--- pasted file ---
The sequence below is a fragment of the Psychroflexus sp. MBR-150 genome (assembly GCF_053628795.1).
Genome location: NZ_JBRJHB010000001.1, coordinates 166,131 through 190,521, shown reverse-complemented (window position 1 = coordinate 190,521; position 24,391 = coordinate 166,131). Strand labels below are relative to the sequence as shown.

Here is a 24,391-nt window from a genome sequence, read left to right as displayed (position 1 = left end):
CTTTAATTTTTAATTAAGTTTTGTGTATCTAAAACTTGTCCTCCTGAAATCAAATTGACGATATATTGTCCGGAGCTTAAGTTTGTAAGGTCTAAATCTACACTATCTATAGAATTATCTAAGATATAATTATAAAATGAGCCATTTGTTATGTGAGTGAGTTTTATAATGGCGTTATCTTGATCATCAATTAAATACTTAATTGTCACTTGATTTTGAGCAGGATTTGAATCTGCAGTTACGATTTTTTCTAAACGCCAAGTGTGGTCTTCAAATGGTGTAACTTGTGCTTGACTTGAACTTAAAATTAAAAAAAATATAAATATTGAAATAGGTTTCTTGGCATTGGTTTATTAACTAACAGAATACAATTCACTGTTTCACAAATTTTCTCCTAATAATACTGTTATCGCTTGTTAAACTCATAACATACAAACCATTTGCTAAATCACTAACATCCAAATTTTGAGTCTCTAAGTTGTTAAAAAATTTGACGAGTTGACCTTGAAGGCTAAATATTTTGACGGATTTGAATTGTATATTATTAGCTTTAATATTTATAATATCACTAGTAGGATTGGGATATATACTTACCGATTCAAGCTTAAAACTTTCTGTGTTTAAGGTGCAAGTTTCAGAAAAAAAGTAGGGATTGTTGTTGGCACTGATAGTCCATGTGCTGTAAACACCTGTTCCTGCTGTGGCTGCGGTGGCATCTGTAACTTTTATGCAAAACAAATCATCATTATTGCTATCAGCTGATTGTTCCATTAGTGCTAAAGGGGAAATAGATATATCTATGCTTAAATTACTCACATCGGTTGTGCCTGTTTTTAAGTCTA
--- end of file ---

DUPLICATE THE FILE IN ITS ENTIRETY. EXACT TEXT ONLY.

The sequence below is a fragment of the Psychroflexus sp. MBR-150 genome (assembly GCF_053628795.1).
Genome location: NZ_JBRJHB010000001.1, coordinates 166,131 through 190,521, shown reverse-complemented (window position 1 = coordinate 190,521; position 24,391 = coordinate 166,131). Strand labels below are relative to the sequence as shown.

Here is a 24,391-nt window from a genome sequence, read left to right as displayed (position 1 = left end):
CTTTAATTTTTAATTAAGTTTTGTGTATCTAAAACTTGTCCTCCTGAAATCAAATTGACGATATATTGTCCGGAGCTTAAGTTTGTAAGGTCTAAATCTACACTATCTATAGAATTATCTAAGATATAATTATAAAATGAGCCATTTGTTATGTGAGTGAGTTTTATAATGGCGTTATCTTGATCATCAATTAAATACTTAATTGTCACTTGATTTTGAGCAGGATTTGAATCTGCAGTTACGATTTTTTCTAAACGCCAAGTGTGGTCTTCAAATGGTGTAACTTGTGCTTGACTTGAACTTAAAATTAAAAAAAATATAAATATTGAAATAGGTTTCTTGGCATTGGTTTATTAACTAACAGAATACAATTCACTGTTTCACAAATTTTCTCCTAATAATACTGTTATCGCTTGTTAAACTCATAACATACAAACCATTTGCTAAATCACTAACATCCAAATTTTGAGTCTCTAAGTTGTTAAAAAATTTGACGAGTTGACCTTGAAGGCTAAATATTTTGACGGATTTGAATTGTATATTATTAGCTTTAATATTTATAATATCACTAGTAGGATTGGGATATATACTTACCGATTCAAGCTTAAAACTTTCTGTGTTTAAGGTGCAAGTTTCAGAAAAAAAGTAGGGATTGTTGTTGGCACTGATAGTCCATGTGCTGTAAACACCTGTTCCTGCTGTGGCTGCGGTGGCATCTGTAACTTTTATGCAAAACAAATCATCATTATTGCTATCAGCTGATTGTTCCATTAGTGCTAAAGGGGAAATAGATATATCTATGCTTAAATTACTCACATCGGTTGTGCCTGTTTTTAAGTCTA